Mr. James Gormly
23 July 1887 The Sydney Mail and New South Wales Advertiser
Mr. James Gormly is an old colonist, having arrived with his parents in Sydney in January, 1840, being then only four years old.
He resided in the Illawarra district for a few years, and then went to Gundagai, on the Murrumbidgee.
On the discovery of gold in New South Wales, Mr. Gormly, although only 16 years of age, went to the Turon and other goldfields.
When travelling to Bendigo, he remained for a time with his parents, who resided at Gundagai, and was there when the great flood took place on the 25th of June, 1852, when about 100 persons were drowned.
Among those lost were his parents, two brothers, and a sister.
Mr. Gormly and one brother, after swimming more than half-a-mile, took refuge in an oak tree, and remained in the tree (almost naked) during the whole of a bitterly cold, frosty night, and the most part of next day.
Mr. Gormly subsequently went to the Victorian goldfields, and remained there for about six months, when he returned to the Murrumbidgee, and has resided near Wagga Wagga since that time.
In the early days of Wagga Wagga, Mr. Gormly owned and bred 6ome good racehorses, and was known as a bold and skilful amateur rider, especially in steeplechases.
At the Murrumbidgee Turf Club meetings he several times rode in the Members' Cup, and likewise rode his own horse, Camel, for the Ten-mile Race. Mr. Gormly is still considered a good horseman, and last November rode for the Ladies' Bracelet at Yerong Creek.
Mr. Gormly has been a steward and member of the race committee of the Murrumbidgee Turf Club for about 20 years, and has acted as honorary handicapper to that club for a number of years.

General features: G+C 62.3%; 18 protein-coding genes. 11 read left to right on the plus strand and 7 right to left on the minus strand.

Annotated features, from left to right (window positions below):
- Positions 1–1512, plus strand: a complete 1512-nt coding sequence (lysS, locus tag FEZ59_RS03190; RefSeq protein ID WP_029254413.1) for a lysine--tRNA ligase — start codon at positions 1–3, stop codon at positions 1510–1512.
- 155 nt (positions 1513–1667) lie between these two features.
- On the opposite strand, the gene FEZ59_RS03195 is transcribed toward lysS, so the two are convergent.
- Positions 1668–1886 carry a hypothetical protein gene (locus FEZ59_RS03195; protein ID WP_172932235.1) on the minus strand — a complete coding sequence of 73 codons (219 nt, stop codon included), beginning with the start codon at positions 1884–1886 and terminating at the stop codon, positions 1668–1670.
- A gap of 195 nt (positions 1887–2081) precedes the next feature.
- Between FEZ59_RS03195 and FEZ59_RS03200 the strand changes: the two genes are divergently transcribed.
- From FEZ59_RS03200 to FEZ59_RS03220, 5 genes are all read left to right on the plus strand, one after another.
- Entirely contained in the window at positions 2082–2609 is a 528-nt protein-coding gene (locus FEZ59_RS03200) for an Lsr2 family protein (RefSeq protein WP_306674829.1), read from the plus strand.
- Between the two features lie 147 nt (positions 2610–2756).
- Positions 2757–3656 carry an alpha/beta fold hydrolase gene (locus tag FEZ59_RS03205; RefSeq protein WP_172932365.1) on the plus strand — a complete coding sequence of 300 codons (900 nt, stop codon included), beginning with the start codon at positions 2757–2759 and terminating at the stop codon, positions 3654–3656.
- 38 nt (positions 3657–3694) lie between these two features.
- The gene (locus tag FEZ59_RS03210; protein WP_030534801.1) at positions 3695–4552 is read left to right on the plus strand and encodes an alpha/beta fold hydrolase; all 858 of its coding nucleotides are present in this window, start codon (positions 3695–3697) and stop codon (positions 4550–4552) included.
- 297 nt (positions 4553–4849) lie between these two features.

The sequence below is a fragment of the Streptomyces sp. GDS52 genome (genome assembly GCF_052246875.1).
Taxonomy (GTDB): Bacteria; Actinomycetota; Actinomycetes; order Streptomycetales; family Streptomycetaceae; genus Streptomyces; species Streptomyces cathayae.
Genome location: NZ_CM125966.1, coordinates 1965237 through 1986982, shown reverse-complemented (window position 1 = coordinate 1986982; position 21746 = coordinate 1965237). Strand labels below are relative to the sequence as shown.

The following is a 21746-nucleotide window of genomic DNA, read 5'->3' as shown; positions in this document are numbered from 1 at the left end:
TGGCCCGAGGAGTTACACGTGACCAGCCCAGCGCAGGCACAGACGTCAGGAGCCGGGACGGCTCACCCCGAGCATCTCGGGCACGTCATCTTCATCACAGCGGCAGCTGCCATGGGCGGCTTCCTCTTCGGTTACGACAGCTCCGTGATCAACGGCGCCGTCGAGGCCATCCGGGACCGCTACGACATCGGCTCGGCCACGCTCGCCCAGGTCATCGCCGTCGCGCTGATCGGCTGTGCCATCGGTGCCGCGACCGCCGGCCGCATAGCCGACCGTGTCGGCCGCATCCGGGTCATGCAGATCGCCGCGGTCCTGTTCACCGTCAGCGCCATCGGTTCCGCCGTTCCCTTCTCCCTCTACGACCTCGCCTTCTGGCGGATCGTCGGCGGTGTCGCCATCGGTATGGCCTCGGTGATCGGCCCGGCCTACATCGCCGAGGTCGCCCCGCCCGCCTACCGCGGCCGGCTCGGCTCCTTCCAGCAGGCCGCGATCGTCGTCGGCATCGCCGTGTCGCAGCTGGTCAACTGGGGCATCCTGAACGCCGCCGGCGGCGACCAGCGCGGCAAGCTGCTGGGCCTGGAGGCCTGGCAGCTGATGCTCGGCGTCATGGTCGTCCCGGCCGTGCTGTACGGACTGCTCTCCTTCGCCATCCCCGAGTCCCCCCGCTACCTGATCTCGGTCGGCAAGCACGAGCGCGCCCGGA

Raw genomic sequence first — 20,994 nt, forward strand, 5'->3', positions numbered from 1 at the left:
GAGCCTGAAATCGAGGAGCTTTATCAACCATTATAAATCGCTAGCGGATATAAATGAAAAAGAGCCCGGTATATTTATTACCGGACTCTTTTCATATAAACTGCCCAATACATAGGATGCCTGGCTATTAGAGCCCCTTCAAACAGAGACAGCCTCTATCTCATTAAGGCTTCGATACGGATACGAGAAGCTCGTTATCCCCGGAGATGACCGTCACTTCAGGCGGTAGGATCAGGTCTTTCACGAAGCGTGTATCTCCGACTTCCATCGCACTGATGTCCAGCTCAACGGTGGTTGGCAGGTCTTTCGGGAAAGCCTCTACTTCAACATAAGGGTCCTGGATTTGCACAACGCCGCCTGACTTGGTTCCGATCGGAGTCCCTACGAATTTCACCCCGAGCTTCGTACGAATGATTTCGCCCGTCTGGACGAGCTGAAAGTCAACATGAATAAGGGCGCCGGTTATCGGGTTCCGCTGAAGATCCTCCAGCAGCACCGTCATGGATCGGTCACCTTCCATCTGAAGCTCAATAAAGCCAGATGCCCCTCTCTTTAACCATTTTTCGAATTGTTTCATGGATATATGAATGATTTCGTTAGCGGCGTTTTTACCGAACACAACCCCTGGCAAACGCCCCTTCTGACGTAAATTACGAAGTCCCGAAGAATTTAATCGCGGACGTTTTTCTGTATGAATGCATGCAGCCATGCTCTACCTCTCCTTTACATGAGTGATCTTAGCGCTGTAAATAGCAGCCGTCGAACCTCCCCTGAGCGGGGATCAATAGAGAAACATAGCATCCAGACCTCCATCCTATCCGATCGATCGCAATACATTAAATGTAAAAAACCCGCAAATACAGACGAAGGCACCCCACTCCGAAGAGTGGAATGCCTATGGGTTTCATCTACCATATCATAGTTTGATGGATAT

Mr. Gormly's handicaps for the Wagga Gold Cup, when 1000 guineas were added, were considered some of the best made in the colonies.
Mr. Gormly's assistance as handicapper has been eagerly sought for by amateur and other race clubs in the southern district, and has always been gratuitously given, and never refused when he could spare the necessary time.
Mr. Gormly still adjusts the weights for the Murrumbidgee Turf club when Mr. Scarr cannot undertake the duty.
Mr. Gormly has acted as judge of horses at many of the principal pastoral shows in Riverina; and his stylish four-in-hand is often seen on the showgrounds and racecourses.
Mr. Gormly was a member of the Borough Council of Wagga Wagga for three years, and was elected Mayor twice without opposition during that time.
He was elected one of the three members for the Murrumbidgee in 1885, and at the last general election was returned at the head of the poll.